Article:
Update: Core 2 Extreme QX9770 at 3.2 GHz

Cocnlusion: Core 2 QX9770 with 3.2 GHz - Top Performer, but not Before 2008

The launch of the Core 2 Extreme QX9770 processor, which currently exists only on paper, symbolizes Intel’s fear of AMD’s Phenom processor.

With this launch, Intel is presenting another 45 nm processor in the over -€1000 (£715) price range that also requires a new high-end platform based on the equally as-yet-unavailable X48 chipset. Intel’s intentions here are crystal clear, namely to disrupt AMD’s launch, try to win a battle in the technology war, and to turn a profit. Also, this is the first time in the company’s history that it has announced two new €1000+ (£715+) processors based on the same technology within the space of three weeks.

Barely two months after the introduction of the X38 chipset, Intel is announcing a new CPU that will no longer run on this supposedly high end platform - and some motherboard companies haven’t even had the chance to introduce a product based on this chipset! What does Intel expect its customers to do now, when they are only adding to their confusion and insecurities in this manner?

Since the currently available Core 2 processors all run flawlessly with the P35 chipset, which is actually on sale as a real product in the market, we can’t recommend buying an X38-based motherboard. As soon as the QX9770 goes on sale, you’ll be able to find an appropriate X48 board for the same price X38 boards sell for now. It’s definitely not worth purchasing an expensive X38 board now that may not be compatible with newer processors later due to upgraded specifications , e.g. FSB 1600.

Intel is offering an excellent CPU with the 45 nm Penryn processor - however, both the way these processors are being introduced and the sudden, seemingly haphazard change to their specifications are anything but consumer friendly. For now, the 45 nm technology remains unaffordable for buyers on a normal (read sane persons) budget.

Let’s hope that the mid-range and budget 45 nm processors expected for 2008 are not all locked on FSB1600 - otherwise, users looking to upgrade will be forced to exchange their entire platform (X48 motherboard plus DDR3 memory), just to use a new processor.

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  • spuddyt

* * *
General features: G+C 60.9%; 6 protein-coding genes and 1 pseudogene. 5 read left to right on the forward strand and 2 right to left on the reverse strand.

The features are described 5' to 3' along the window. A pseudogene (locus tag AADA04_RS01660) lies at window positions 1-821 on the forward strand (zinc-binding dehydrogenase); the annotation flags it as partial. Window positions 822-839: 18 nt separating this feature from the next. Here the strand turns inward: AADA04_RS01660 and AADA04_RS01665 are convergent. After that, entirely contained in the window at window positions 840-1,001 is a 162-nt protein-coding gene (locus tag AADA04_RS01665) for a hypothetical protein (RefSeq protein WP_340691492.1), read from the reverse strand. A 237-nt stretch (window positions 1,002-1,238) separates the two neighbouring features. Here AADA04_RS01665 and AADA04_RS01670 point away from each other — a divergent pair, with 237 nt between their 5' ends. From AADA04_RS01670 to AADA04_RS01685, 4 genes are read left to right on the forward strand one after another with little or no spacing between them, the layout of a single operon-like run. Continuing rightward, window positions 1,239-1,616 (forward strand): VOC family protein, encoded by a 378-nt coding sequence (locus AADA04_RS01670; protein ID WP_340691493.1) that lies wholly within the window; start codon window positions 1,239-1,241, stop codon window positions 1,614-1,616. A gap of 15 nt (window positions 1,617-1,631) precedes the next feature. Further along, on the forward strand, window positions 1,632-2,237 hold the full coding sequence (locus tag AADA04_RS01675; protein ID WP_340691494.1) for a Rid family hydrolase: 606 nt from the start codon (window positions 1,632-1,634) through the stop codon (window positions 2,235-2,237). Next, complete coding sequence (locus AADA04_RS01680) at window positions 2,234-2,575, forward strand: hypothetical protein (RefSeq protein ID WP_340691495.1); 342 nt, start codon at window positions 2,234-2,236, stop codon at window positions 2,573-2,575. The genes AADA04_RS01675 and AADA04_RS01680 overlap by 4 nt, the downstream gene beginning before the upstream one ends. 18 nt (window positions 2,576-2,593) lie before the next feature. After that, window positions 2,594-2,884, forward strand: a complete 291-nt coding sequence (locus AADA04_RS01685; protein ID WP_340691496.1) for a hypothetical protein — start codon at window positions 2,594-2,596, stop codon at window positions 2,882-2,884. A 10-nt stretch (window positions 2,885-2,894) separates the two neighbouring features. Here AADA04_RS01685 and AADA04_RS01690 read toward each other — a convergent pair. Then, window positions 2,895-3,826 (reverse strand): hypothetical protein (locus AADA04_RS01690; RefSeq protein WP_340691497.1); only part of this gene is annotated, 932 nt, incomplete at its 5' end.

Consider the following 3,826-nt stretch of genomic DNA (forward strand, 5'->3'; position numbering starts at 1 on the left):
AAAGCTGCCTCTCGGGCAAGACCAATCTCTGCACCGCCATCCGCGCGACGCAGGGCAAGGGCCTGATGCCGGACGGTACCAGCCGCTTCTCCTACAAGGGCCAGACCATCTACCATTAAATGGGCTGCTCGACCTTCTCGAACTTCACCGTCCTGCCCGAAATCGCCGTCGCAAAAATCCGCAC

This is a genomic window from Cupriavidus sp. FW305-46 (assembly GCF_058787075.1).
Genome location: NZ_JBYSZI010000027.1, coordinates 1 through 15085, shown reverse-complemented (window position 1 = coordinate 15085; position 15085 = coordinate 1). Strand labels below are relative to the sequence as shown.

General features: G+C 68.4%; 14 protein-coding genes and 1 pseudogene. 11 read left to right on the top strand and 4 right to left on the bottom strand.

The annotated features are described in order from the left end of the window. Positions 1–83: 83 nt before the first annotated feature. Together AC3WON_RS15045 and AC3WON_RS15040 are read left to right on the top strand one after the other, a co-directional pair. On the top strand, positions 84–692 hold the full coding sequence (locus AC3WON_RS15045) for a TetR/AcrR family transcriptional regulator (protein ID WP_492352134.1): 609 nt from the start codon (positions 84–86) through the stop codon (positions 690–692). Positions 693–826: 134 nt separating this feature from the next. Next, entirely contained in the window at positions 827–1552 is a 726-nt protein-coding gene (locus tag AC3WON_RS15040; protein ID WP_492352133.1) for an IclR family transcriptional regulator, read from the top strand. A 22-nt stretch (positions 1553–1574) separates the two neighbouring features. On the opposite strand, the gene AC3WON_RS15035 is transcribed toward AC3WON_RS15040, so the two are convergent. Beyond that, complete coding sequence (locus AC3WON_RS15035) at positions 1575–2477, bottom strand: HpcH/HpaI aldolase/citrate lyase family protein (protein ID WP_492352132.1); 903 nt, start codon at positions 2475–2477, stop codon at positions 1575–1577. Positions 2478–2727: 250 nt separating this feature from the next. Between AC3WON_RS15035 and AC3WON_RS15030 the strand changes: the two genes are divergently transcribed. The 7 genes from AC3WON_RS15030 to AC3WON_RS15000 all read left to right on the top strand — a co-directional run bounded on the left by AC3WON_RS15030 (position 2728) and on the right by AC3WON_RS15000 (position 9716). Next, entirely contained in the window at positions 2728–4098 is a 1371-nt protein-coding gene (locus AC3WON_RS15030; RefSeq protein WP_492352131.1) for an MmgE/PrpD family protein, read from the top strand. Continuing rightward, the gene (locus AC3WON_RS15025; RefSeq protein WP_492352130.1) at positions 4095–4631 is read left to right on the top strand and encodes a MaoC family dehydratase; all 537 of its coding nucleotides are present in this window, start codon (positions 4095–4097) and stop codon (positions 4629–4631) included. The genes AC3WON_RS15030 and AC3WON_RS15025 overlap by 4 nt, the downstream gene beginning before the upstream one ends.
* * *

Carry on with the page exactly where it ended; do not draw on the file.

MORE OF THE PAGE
hang on? pg 4, the table is in german (not that it matters, since the nm doesn't really change between language...
  • spuddyt
    and on pg 7, that comment about it being for the enthusiast segment..... i'm not so sure...... since if its basically just a higher FSB version, most enthusiasts will just take it way higher anyway
  • mi1ez
    I think it's hilarious how concerned intel were at the last article- it didn't put that bad a light on it as I remember...
  • topman
    lol intel got that CPU to you qwick and i am glad i did not by a x38m i would of bin pist D:
  • wild9
    More upgrade confusion..great if you have wads of cash. Not so great for Intel as most people don't.
  • MJ_Frosty
    Best and most greatest selfish example of industry driven dribble I have ever seen. Pointless and further more petty baby steps towards getting the high stand. Nice.
  • raotor
    Can't really see the point of this CPU.

    Apart from neding a new chipset, what's the deal with a mere 5% performance increase for an additional 40% more power consumption.

    Given the impressive energy efficiency of the QX9650, I don't understand how so much extra power is drawn for the tiny boost in performance - what's going on?
  • Capitannimo
    I think its important that you incorporate into your review on the qx9770 the following info I got from Intel support:

    Thank you for contacting Intel(R) Customer Support.

    The only cooling solution we recommend for this processor is the liquid based cooling. We can not guarantee performance nor reliability if an air cooling solution is used.

    Please do not hesitate to contact us again if you need further assistance.


    Intel(R) Customer Support